Sustainable product design has a key role to play if the targets of the Green Deal are to be fulfilled. On 30 March 2022, the EU Commission presented a new package, which not only improves product standards, but shall also provide consumers with sound information, enabling them to make environmentally friendly purchase decisions and to avoid greenwashing.
The EU Commission’s most recent package on circular economy to make products on the EU market more sustainable and to provide better information to consumers is comprised of two Communications and proposals to amend four Directives and Regulations respectively: the Ecodesign Directive, the Consumer Rights Directive, the Unfair Commercial Practices Directive, the Construction Products Regulation as well as a Communication on Textiles and a Communication on Sustainable Products.
The current Ecodesign Directive regulates the energy consumption of certain products as well as their labelling, e.g. refrigerators, air conditioners or television sets. Based on the now proposed amended Ecodesign Directive, the range of requirements regarding durability, reusability and reparability shall be significantly expanded. In addition, a digital product pass providing information on environmental sustainability shall be introduced, making conscious purchase decisions easier for consumers and simplifying repairs. The Directive extends the existing framework to all physical goods – only foods and feeds or medicines remain exempt. The implementation follows via Delegated Acts, in which the EU Commission lays down the specific requirements for products and product groups. As regards formulating concrete rules, the EU Commission prioritises textiles, furniture, matrasses, tyres and paints among others.
In addition, the amended Consumer Rights Directive shall oblige retailers to provide the consumer with information on the lifecycle and reparability of products. If for example the producer of a consumer good offers a commercial guarantee of durability of more than two years, the seller must provide this information to the consumer. In case of energy-using products, the seller must also inform consumers when no information on a commercial guarantee of durability was provided by the producer. Furthermore, the seller must also provide all relevant information on repairs or other relevant repair information made available by the producer (e.g. the availability of spare parts). For smart devices and digital content and services, the consumer must be also informed about software updates provided by the producer.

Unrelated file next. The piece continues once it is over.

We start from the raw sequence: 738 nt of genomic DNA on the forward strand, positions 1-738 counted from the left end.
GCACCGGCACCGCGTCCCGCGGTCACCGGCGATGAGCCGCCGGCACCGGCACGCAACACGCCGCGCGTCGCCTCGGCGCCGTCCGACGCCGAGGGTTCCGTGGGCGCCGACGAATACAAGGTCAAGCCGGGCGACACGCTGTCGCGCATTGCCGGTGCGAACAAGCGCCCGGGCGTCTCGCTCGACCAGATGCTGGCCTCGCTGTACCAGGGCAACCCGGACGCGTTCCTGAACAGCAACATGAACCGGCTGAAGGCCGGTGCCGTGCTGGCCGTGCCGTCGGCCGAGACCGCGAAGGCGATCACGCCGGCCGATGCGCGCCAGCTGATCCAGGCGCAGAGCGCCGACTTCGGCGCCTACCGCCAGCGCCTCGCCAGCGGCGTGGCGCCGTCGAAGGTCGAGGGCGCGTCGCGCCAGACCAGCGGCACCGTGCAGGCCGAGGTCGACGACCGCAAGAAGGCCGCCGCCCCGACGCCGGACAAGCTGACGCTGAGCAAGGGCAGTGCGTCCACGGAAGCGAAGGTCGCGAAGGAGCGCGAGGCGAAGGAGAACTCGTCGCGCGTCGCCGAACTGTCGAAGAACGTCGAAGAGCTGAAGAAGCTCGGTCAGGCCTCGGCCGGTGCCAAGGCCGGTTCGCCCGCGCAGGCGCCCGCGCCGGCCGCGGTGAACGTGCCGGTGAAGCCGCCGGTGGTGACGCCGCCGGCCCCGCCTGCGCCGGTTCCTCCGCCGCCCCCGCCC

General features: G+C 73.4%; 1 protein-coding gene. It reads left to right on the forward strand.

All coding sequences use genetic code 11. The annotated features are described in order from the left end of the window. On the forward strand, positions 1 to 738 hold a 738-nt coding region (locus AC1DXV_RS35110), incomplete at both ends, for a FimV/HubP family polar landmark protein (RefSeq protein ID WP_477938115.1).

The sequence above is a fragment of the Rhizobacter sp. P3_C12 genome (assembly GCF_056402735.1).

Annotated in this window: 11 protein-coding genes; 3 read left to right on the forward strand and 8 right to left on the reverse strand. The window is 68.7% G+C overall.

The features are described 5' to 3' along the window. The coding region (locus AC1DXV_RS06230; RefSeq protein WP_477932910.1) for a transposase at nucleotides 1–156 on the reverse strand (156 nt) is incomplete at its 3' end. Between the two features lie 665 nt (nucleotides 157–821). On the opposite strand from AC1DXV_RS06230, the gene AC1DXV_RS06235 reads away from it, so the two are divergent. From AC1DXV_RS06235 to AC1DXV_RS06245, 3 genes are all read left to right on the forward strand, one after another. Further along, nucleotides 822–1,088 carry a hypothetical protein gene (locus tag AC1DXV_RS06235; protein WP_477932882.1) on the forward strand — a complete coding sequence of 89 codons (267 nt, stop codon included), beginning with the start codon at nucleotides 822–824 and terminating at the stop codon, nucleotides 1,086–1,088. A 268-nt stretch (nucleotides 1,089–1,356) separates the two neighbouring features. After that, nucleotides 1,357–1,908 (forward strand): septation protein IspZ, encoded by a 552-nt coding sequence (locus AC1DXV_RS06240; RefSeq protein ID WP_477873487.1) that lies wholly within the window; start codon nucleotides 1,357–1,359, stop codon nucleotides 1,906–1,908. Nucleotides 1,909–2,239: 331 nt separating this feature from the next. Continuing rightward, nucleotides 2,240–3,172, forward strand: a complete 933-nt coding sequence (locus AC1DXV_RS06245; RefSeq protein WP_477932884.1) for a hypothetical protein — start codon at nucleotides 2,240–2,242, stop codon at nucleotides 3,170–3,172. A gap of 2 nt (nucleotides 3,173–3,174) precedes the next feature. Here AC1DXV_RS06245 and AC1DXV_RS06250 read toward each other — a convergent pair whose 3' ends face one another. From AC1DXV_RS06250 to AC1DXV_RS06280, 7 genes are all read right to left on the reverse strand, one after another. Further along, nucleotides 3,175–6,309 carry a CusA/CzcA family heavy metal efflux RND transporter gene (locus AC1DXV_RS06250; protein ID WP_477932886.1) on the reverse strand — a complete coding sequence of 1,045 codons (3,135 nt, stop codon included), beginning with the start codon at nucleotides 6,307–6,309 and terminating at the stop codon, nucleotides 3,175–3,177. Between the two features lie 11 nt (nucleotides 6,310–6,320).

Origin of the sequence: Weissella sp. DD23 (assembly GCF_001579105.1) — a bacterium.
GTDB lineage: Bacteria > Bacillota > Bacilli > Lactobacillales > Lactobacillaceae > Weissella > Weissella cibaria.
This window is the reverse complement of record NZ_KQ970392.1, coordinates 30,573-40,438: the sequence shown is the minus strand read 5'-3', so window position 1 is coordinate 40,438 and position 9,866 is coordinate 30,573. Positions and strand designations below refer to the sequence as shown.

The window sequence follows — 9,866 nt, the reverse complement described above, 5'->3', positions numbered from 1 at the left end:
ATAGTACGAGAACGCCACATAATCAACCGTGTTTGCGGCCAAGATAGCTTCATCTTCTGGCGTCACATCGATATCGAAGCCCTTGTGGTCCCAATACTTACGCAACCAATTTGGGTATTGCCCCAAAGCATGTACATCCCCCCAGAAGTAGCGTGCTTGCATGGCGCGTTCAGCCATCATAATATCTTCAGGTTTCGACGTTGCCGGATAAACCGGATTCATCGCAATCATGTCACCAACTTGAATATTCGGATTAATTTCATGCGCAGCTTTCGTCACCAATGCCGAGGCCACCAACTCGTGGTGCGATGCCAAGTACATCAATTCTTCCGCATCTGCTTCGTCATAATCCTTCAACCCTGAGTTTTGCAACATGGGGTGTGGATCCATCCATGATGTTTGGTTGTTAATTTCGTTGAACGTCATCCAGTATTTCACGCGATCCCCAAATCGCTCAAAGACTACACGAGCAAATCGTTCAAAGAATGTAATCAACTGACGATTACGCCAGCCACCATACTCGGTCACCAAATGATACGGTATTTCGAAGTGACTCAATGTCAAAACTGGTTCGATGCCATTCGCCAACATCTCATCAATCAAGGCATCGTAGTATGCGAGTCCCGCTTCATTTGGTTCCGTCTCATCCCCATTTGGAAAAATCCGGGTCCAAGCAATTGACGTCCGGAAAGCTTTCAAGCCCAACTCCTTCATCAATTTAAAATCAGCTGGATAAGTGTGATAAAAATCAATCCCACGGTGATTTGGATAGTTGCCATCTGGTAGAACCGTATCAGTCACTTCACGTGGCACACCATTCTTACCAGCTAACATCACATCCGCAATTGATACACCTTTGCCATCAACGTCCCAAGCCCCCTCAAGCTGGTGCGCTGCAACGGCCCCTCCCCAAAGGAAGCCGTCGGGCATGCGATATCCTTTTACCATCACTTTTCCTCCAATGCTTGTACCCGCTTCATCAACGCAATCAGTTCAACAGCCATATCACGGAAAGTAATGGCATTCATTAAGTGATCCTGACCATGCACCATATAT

Amendments shall also be made to the Unfair Commercial Practices Directive by including further practices in the so-called “blacklist” of banned unfair commercial practices to combat greenwashing. Apart from a lack of information on restricting life cycle characteristics and vague details on environmental properties (e.g. “environmentally friendly”, “eco” or “green”), these practices also include labelling appliances with a voluntary sustainability seal, which is neither based on a testing method by a third party nor has been issued by authorities.
Finally, the package includes a separate Communication on the Textile Sector, which is responsible for a tenth of the global CO2 emissions, thereby being one of the top three pressures on water and land resources. In Europe, on average 11 kg textiles per person are thrown away each year. To make this sector more sustainable, the Communication includes a number of objectives, which reach from longer-lasting design requirements for textiles to a mandatory minimum use of recycled fibres up to avoiding overproduction. In order to prevent the release of microplastics, innovative materials shall be promoted. In general, research in the textile sector shall be supported by investments. Apart from that, export restrictions of textile waste in the global South have been envisaged for the aimed at life cycle-oriented business models.
While the European Consumer Organisation BEUC welcomed the package as an important step towards more sustainability and boosting consumer confidence, the European trade union IndustriAll was disappointed with a lack of social elements within the scope of the textile strategy. The AK will scrutinise the proposals and participate in further negotiations in EU Parliament and Council to achieve important improvements for consumers and employees.